Block on Trump's Asylum Ban Upheld by Supreme Court
When are class actions appropriate? This question has been addressed by many courts and most recently, by the U.S. Supreme Court.
The U.S. Supreme Court took a look at a Seventh Circuit Court of Appeals case to answer that question, reports Chicago Business. The case involved the sale of Sears dryers, which were advertised to be made of "all stainless steel". The lawsuit was brought by Chicago class action attorney Clinton Krislov, on behalf of himself and half a million other dryer-buyers.
The case was called “near frivolous” by Seventh Circuit Court of Appeals judge Richard Posner, who wrote a steeply worded opinion.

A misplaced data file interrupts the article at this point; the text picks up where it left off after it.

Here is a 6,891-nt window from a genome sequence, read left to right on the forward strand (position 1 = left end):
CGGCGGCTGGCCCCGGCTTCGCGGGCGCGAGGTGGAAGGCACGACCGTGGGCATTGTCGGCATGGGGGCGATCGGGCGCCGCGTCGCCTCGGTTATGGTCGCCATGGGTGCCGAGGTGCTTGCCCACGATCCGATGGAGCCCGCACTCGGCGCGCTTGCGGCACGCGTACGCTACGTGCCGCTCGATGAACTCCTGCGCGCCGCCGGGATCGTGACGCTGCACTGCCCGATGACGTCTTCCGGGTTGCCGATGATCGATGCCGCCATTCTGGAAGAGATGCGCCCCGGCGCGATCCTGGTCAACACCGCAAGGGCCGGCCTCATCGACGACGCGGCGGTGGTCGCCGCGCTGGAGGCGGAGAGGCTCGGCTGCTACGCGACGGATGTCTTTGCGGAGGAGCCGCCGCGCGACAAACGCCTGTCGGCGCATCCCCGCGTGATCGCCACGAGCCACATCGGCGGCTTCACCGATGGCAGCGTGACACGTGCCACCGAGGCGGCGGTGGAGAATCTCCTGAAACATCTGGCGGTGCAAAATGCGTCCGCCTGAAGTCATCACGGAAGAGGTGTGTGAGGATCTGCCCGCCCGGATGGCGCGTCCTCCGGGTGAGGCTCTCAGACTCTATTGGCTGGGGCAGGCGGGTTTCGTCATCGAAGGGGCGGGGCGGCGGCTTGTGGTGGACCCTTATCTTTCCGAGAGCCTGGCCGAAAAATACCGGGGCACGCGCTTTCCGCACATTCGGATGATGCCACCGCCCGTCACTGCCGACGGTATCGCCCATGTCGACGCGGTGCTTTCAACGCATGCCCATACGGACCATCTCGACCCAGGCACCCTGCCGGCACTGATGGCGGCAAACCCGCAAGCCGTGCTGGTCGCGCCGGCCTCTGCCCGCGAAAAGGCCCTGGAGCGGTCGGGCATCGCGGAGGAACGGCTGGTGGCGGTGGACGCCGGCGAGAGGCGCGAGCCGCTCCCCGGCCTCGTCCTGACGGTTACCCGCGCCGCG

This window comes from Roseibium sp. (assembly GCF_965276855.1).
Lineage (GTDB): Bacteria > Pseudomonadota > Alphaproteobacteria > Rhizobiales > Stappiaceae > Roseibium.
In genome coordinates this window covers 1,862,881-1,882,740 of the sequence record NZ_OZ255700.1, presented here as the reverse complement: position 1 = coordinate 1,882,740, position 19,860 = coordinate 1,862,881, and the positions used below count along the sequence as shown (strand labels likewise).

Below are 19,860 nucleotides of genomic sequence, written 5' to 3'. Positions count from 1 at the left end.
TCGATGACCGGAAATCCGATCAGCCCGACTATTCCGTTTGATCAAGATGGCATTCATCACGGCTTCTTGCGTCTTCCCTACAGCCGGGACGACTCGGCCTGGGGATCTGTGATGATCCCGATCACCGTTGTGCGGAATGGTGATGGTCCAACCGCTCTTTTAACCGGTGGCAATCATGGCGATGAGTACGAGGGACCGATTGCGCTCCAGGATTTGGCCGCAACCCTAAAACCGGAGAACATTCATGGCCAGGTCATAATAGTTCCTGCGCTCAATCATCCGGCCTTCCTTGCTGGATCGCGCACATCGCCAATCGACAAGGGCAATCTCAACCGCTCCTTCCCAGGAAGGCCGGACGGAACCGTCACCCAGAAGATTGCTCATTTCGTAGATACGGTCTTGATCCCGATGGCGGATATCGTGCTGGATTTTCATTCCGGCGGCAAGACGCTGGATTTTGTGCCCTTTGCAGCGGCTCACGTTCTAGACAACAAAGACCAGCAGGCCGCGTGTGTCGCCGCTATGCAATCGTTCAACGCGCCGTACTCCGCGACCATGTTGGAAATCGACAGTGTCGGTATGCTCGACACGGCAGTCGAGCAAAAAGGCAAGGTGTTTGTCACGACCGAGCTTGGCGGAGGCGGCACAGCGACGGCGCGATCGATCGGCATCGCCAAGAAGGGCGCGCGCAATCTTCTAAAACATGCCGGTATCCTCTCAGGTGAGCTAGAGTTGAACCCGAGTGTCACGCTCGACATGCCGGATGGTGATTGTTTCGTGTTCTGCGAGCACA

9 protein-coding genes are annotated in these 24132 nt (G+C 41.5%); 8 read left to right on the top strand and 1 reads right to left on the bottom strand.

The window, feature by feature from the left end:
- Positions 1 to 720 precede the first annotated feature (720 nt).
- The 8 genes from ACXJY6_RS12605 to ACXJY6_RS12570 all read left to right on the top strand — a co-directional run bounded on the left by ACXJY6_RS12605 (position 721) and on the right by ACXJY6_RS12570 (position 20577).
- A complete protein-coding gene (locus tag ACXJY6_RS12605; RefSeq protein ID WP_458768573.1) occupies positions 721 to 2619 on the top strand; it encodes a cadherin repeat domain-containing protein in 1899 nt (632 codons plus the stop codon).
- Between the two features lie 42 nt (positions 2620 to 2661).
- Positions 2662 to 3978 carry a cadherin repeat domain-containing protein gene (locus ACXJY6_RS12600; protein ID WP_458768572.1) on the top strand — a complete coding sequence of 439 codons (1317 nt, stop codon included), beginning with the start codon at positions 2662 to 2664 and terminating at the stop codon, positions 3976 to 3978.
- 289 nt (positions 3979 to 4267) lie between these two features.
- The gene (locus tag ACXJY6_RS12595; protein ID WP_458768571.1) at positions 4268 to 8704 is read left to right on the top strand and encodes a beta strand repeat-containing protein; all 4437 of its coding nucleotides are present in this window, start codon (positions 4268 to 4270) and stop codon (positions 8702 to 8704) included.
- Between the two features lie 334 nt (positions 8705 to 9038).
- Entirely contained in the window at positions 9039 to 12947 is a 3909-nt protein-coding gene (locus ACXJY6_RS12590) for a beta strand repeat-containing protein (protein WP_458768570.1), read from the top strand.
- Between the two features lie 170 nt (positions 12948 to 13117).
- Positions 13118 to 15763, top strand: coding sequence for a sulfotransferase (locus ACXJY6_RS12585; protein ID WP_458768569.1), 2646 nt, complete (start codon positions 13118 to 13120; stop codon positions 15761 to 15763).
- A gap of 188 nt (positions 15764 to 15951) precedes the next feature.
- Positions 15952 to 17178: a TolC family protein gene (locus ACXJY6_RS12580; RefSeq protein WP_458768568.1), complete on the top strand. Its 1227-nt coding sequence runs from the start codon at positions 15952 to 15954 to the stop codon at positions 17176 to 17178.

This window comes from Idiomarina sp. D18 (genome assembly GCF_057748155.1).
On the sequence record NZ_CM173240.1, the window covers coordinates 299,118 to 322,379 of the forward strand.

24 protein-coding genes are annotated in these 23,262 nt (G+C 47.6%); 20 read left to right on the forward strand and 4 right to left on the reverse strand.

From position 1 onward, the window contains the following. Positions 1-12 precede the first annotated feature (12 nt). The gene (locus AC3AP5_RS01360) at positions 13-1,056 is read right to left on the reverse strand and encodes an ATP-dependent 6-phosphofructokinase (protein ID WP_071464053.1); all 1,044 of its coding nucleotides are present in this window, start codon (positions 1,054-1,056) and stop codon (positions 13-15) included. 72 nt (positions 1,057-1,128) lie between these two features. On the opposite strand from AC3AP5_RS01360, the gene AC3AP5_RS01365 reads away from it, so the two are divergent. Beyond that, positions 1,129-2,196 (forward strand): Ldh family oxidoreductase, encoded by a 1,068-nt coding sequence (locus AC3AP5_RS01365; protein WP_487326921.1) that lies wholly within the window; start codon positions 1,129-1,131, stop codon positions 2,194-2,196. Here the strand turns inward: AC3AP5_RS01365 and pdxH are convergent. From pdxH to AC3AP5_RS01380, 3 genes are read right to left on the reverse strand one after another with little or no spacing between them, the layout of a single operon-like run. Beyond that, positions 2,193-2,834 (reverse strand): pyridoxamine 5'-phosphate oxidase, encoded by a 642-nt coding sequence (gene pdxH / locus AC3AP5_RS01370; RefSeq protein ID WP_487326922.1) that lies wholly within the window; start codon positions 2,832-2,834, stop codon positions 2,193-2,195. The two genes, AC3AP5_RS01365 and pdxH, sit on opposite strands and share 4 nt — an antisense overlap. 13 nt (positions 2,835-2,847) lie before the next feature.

The Sears class action alleged the company had advertised an “all-stainless steel tub”. However, according to the allegations, the tub contains a piece of ceramic coated steel that is not technically stainless steel.
The crux of the Seventh Circuit lawsuit dealt with the question as to whether the same class action lawsuit could be brought before a different court, if the issues were slightly changed. The “slightly different lawsuit” was filed in California and Sears asked the federal district court in Chicago to step in and block the California lawsuit.
The federal district court refused to step in but the Seventh Circuit Court of Appeals disagreed and blocked the California case.
Earlier this week, however, SCOTUS vacated the 7th Circuit Court of Appeals ruling and remanded the case to the 7th for reconsideration in light of a recent decision on a similar issue.
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